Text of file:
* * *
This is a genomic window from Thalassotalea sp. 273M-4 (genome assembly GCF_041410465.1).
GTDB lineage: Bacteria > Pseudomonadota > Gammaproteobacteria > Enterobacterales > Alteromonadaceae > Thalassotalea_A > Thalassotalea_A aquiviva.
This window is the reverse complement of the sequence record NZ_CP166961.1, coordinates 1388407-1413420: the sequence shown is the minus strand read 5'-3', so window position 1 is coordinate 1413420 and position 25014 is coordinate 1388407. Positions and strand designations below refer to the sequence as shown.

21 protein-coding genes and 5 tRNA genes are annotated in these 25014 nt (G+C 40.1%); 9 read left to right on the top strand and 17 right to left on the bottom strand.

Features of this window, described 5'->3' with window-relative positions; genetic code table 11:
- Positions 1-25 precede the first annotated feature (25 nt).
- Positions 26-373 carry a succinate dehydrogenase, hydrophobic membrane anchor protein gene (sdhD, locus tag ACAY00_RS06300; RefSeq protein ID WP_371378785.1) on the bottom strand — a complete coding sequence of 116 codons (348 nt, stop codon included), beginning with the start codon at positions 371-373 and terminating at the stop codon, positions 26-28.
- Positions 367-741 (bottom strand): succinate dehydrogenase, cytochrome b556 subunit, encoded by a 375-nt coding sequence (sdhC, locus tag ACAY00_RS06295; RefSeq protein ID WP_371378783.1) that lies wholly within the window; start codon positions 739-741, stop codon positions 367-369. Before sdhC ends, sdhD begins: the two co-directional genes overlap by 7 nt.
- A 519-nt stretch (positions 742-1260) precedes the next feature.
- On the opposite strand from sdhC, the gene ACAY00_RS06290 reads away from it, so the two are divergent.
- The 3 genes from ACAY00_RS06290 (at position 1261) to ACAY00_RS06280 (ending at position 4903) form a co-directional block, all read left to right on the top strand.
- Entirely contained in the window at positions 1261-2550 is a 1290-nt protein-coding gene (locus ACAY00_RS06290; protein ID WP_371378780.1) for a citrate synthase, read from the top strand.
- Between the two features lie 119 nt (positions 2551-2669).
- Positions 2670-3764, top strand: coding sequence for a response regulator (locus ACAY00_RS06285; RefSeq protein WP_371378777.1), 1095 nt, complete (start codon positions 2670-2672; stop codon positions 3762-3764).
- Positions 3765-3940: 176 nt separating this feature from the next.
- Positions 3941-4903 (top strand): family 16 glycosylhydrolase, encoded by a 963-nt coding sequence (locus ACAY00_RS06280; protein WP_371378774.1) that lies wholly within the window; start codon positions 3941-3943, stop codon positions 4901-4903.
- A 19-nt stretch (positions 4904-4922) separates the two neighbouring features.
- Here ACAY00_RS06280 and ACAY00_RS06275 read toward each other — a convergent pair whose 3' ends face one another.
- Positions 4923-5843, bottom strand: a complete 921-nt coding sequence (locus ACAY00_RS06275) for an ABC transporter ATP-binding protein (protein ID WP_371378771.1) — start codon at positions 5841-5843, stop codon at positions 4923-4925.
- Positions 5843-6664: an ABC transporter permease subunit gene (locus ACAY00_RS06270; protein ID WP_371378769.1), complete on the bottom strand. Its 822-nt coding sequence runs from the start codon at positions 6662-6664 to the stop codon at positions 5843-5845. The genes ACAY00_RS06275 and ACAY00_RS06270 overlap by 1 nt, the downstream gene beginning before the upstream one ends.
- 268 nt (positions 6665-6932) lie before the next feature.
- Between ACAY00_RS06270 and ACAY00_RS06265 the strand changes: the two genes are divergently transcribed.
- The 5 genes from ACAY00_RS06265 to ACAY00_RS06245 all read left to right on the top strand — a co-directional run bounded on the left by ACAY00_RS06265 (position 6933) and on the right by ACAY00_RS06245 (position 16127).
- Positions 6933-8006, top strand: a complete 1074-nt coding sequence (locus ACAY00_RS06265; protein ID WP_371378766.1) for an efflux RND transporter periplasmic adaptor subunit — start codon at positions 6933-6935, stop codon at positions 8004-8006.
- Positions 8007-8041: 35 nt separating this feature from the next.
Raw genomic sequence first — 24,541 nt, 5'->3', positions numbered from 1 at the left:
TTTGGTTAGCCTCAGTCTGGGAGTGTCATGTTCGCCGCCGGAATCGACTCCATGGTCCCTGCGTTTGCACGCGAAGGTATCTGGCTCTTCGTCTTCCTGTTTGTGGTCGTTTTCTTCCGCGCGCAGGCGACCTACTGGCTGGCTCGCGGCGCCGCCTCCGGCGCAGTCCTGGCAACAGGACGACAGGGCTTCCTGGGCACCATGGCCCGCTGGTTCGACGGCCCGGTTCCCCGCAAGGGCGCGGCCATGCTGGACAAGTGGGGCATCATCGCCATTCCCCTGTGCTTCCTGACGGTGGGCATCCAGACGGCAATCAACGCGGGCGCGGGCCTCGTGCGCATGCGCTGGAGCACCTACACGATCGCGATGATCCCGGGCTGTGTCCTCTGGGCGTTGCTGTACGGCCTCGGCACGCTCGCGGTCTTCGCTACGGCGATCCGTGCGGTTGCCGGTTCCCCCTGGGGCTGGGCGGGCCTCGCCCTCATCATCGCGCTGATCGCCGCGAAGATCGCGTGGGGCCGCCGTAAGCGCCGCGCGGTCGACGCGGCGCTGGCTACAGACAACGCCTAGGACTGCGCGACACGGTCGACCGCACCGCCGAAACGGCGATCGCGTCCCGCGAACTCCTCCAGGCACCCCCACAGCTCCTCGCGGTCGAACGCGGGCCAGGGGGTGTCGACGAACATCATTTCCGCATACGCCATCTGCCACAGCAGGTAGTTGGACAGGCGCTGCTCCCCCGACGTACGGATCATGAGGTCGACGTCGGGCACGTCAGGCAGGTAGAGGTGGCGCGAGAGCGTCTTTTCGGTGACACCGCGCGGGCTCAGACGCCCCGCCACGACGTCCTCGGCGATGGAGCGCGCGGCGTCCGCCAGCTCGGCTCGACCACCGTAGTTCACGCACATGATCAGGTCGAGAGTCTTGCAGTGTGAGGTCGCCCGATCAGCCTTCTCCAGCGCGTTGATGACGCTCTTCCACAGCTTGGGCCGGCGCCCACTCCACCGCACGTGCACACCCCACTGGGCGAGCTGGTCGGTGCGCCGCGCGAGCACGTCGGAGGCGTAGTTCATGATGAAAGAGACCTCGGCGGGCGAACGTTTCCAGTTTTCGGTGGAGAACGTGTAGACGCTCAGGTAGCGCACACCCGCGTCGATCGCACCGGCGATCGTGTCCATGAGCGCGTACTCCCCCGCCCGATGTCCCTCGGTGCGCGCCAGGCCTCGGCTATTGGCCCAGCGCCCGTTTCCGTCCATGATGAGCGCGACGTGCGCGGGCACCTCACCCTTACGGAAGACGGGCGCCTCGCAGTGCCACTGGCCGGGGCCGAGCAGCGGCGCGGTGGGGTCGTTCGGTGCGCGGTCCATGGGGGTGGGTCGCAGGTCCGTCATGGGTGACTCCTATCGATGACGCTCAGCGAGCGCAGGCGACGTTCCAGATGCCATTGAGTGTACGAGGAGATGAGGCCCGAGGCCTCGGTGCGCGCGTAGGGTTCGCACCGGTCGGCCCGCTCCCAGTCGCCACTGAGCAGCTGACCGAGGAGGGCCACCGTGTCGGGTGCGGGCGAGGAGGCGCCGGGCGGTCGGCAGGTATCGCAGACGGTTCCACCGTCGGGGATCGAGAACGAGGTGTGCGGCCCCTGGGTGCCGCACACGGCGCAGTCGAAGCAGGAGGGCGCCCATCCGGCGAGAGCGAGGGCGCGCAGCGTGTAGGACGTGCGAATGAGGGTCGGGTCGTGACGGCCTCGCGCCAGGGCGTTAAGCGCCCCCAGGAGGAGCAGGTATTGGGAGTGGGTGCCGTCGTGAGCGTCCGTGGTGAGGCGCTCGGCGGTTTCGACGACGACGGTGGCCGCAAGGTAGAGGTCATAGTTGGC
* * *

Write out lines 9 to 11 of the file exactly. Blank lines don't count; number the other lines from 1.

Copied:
- A 519-nt stretch (positions 742-1260) precedes the next feature.
- On the opposite strand from sdhC, the gene ACAY00_RS06290 reads away from it, so the two are divergent.
- The 3 genes from ACAY00_RS06290 (at position 1261) to ACAY00_RS06280 (ending at position 4903) form a co-directional block, all read left to right on the top strand.